While Tim was in the intensive care unit, it seemed that no one on the staff there saw any reason for hope… No one except you. You had hope and encouraged us to hang onto ours… So often you told us that Tim would wake up and walk and talk again. Although he has a long, difficult road ahead, he is indeed learning to walk, talk, and feed himself again. He is even beginning to whistle and laugh. We thank God. And we thank you.
Dear Dr. Patel,
I cannot find enough words to express the gratitude I feel towards you and what you have done towards my son’s, Hector, recovery.
As you know his story well, Hector was without oxygen for approximately 25 minutes at the time of the accident as estimated by the emergency team that treated him during those precious seconds. Hector needed immediate surgeries after the accident, and was fortunate to have been treated by a great team of surgeons, who repaired his body. During those long seven weeks Hector had one complication after another, remained in a coma, and was being kept alive by life support equipment.
Most Doctors, who had treated Hector, game me no hope for a recovery, and indicated that because of the lack of oxygen, too much damage was done to the brain. One of those Doctors, a Neurologist, even said “his brain was gone” and “those brain cells will not reproduce”, and indicated Hector would remain in a vegetative state for life.
The moment you saw Hector, when he was so close to his death, you indicated many changes needed to take place, and against the advice of the other Doctors, I decided to consent to your ideas and I put my son’s life and all of my trust to you.
Your knowledge of neurological medicine is easily seen as Hector continues to recover, seven months after the accident. Hector and I continue to visit the different hospitals, the nurses who had treated Hector look amazed when they see him walking and talking. As for the Doctors who did not believe he would recover, they too have a different outlook. Currently Hector is in New York visiting many family members and old friends enjoying the big city.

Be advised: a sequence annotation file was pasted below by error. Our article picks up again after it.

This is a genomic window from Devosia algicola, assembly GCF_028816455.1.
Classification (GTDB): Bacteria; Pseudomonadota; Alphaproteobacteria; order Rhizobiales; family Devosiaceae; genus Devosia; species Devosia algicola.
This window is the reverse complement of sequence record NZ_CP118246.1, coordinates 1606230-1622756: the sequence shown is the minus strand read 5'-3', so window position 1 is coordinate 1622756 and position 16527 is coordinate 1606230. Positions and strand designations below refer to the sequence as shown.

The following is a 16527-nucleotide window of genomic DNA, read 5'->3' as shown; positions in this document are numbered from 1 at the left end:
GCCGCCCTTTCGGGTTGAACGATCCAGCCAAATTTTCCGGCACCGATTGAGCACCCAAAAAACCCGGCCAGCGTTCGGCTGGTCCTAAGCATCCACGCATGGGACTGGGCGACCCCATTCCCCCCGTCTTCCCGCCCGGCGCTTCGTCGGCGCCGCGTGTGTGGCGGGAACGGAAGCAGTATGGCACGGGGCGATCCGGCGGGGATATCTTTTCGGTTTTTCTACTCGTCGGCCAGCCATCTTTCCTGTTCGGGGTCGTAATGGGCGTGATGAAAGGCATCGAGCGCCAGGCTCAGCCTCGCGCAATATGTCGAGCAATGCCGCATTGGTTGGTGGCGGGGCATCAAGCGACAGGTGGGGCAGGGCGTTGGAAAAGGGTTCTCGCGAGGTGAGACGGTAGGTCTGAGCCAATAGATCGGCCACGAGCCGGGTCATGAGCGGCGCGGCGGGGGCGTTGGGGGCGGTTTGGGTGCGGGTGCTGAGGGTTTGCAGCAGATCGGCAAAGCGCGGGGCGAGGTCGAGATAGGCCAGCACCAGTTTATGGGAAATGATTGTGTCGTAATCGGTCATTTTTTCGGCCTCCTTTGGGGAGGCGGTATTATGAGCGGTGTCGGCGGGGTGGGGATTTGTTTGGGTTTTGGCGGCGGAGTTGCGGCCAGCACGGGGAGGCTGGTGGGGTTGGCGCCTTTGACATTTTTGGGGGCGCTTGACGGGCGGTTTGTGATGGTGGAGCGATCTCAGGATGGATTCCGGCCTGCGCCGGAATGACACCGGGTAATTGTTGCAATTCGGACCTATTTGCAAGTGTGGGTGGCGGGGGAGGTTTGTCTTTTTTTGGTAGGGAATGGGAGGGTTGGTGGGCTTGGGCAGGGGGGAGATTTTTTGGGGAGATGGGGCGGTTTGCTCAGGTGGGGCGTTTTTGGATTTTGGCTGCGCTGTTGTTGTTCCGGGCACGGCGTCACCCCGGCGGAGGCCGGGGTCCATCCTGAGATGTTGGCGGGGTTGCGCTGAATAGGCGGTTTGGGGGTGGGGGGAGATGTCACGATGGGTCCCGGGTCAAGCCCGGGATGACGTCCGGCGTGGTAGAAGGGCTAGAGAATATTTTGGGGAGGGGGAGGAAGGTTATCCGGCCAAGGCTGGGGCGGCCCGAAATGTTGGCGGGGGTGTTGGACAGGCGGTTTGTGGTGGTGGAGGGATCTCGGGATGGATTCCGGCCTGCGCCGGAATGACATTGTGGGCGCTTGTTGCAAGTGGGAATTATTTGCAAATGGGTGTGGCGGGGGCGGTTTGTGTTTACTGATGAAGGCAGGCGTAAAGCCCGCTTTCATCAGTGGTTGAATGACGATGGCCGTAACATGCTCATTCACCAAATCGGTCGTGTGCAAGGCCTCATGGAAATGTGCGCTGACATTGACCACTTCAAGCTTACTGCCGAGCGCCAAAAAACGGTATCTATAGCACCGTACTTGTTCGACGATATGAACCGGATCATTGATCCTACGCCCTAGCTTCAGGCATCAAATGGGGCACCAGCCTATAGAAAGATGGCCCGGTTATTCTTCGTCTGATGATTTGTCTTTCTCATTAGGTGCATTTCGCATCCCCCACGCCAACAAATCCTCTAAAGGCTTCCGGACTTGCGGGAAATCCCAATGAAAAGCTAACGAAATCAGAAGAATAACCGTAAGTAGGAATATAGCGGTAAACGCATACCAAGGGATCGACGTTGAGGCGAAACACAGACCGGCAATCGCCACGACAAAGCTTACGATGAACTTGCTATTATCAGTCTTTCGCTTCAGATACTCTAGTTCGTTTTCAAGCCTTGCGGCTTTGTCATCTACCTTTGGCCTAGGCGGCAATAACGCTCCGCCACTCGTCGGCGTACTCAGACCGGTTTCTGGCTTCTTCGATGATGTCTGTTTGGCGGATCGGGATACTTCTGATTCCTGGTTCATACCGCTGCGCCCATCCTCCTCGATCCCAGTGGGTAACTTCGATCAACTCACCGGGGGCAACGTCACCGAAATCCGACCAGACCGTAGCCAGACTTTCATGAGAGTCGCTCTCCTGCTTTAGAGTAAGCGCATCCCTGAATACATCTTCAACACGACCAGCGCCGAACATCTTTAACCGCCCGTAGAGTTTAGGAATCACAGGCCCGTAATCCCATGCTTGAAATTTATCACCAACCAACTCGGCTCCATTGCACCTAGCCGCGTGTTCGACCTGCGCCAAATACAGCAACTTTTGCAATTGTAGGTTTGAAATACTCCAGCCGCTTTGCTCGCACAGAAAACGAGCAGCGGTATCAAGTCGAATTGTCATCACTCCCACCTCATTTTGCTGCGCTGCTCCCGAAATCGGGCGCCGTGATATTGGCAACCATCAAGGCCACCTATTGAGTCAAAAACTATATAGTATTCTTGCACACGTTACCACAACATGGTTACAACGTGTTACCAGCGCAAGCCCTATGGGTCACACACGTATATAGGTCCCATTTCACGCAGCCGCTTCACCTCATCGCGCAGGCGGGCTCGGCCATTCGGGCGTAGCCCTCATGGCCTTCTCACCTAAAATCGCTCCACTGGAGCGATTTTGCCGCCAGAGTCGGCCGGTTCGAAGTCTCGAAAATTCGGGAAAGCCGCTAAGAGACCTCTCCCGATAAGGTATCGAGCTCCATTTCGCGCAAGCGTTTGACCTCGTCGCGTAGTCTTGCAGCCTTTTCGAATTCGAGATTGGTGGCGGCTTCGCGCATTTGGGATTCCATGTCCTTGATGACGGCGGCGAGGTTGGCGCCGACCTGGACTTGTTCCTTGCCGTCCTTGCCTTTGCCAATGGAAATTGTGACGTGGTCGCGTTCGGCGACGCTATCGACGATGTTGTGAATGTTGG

Dr. Patel, I, together with Hector, our families, our friends, and all wonderful people we crossed paths with, whom offered support, are happy to know you, or about you. A Doctor who truly has dedication to his patients, to his practice of medicine and a Doctor who refuses to give up on life.
A million thanks is not enough…
Delia V. Akirmaian
Excerpt from St Pete Times on Hector:
A remarkable recovery, thanks to neurologist’s persistence
It was no ordinary day in the hospital for neurologist Harish J. Patel, MD, but it was an extraordinarily lucky one for critical care patient Hector Ramos.
“When Hector was brought into the emergency room after a near-fatal gunshot would, he had been without oxygen for almost twenty-five minutes,” recalls Dr. Patel. “Subsequently, he was in a coma for seven weeks, kept alive by life support equipment.”
Hector suffered multiple complications during that time, including pneumonia and infections in the bloodstream. Still, in spite of his weak condition, Dr. Patel help out hope for Hector and insisted on taking care of him; he observed that Hector’s brain stem functions were nearly intact, and that his reflexes were still appropriate. “That meant the possibility of his coming out of the coma,” says the skilled neurologist.
Weeks passed, but Hector remained unconscious. Then his body began to react more: “He was fighting the machine,” described Dr. Patel, “moving all his extremities. His blood pressure was high and his heart rate, very fast.”
Dr. Patel called in one of the surgeons who had performed an emergency procedure on Hector after the accident. “Hector needed to have fluid surrounding his heart and abdomen removed,” explains Dr. Patel. “About four to five days after that procedure, he began to revive. After ten days he was sitting in a chair. Within two weeks he was talking, and he subsequently recovered significantly, aided by physical and occupational therapy.”
Hector went on to complete college after this incident, and is doing well, says Dr. Patel. “It’s a pleasure to know that a patient like Hector can achieve a noteworthy recovery thanks to the care he received… not only mine, but also that of the team of surgeons who labored to save his life.”